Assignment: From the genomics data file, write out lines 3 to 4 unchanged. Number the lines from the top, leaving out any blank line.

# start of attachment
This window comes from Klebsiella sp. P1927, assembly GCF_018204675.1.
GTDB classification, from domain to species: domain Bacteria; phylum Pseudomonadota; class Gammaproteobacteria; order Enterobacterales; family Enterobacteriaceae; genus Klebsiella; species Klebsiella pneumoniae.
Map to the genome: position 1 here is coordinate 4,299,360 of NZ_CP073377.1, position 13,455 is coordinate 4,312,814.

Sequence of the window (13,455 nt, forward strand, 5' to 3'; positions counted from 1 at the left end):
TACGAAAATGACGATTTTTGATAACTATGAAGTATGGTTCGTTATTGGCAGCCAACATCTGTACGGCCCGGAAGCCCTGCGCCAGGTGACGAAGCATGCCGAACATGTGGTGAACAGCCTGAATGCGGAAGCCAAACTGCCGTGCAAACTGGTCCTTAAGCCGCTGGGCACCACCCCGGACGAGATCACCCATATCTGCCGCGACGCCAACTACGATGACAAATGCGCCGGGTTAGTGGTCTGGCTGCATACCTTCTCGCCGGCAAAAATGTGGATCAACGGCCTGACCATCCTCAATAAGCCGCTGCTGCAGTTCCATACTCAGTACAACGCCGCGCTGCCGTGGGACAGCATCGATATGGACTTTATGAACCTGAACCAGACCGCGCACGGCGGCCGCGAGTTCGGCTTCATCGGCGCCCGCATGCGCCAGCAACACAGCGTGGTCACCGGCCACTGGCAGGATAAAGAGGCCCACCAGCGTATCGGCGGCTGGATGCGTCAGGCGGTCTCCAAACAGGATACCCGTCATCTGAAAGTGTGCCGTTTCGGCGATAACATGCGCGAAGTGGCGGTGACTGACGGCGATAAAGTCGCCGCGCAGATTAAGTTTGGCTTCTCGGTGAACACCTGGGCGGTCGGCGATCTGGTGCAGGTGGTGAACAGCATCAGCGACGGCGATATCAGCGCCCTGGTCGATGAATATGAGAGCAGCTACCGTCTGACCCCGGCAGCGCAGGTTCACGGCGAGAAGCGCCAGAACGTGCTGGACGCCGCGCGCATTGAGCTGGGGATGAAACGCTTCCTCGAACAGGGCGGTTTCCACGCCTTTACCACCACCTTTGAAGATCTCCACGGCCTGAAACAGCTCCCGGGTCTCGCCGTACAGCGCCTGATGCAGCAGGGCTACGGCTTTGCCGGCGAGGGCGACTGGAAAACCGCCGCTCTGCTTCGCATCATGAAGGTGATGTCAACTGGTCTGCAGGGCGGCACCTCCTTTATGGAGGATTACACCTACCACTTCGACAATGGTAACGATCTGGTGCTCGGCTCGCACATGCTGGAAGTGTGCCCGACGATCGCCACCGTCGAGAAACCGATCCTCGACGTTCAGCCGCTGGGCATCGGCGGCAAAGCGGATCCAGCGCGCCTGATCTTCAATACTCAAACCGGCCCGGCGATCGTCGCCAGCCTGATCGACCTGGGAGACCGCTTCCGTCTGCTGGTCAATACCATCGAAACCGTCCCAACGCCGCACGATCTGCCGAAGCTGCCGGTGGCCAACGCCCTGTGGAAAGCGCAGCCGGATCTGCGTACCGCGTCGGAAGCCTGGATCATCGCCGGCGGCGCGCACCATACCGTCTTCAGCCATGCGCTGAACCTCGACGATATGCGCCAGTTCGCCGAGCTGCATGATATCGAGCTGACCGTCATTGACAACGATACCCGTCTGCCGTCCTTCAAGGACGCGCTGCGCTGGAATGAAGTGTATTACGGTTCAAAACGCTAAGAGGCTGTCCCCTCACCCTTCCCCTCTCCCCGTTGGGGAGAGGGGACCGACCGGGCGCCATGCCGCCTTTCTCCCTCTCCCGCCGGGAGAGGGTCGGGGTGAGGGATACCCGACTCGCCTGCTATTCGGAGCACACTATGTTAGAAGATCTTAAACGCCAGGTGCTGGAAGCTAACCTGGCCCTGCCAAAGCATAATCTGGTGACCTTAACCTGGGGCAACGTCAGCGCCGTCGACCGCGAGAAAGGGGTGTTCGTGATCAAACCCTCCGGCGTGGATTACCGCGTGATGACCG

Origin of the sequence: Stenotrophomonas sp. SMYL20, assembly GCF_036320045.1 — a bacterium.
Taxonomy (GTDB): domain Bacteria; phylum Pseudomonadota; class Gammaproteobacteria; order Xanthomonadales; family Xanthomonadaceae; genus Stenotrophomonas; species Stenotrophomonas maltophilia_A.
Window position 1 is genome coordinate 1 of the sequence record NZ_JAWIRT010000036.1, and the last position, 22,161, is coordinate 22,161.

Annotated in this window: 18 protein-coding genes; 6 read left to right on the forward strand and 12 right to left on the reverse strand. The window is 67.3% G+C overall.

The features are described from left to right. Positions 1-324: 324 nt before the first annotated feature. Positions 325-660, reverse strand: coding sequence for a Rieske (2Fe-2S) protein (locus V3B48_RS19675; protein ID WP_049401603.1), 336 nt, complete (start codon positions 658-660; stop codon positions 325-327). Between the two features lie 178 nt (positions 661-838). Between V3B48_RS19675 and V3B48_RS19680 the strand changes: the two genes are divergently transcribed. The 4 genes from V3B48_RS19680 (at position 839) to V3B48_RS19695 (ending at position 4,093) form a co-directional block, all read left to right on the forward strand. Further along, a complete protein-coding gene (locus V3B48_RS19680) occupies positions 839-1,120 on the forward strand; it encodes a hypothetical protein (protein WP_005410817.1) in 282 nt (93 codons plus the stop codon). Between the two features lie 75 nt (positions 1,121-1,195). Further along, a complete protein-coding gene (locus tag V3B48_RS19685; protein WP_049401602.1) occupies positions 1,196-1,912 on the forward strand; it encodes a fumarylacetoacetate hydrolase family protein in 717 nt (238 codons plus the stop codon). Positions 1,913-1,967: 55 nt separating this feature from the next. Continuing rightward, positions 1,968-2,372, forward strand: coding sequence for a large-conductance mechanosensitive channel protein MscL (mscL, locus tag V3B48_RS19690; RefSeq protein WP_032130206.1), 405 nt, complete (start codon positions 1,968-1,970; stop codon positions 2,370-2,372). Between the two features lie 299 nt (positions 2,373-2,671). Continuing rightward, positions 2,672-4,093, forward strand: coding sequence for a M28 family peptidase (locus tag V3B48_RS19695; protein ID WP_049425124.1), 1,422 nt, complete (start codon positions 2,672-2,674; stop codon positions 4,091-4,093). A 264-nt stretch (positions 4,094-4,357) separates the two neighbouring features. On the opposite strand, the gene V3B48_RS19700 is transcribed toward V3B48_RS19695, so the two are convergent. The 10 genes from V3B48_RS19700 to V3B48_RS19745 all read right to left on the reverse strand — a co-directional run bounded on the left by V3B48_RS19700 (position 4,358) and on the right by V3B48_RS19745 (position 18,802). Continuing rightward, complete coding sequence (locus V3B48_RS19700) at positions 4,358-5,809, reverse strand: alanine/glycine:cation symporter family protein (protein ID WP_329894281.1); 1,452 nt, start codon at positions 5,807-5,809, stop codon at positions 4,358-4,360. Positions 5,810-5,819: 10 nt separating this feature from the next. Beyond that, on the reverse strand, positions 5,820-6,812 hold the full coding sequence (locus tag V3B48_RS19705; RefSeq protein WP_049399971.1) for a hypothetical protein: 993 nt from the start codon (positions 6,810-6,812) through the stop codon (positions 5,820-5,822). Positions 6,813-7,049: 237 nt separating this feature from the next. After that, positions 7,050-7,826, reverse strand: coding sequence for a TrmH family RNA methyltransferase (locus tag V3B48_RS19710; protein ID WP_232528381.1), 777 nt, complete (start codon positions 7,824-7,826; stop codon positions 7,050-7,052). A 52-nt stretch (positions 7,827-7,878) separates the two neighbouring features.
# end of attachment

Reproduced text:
Map to the genome: position 1 here is coordinate 4,299,360 of NZ_CP073377.1, position 13,455 is coordinate 4,312,814.

Sequence of the window (13,455 nt, forward strand, 5' to 3'; positions counted from 1 at the left end):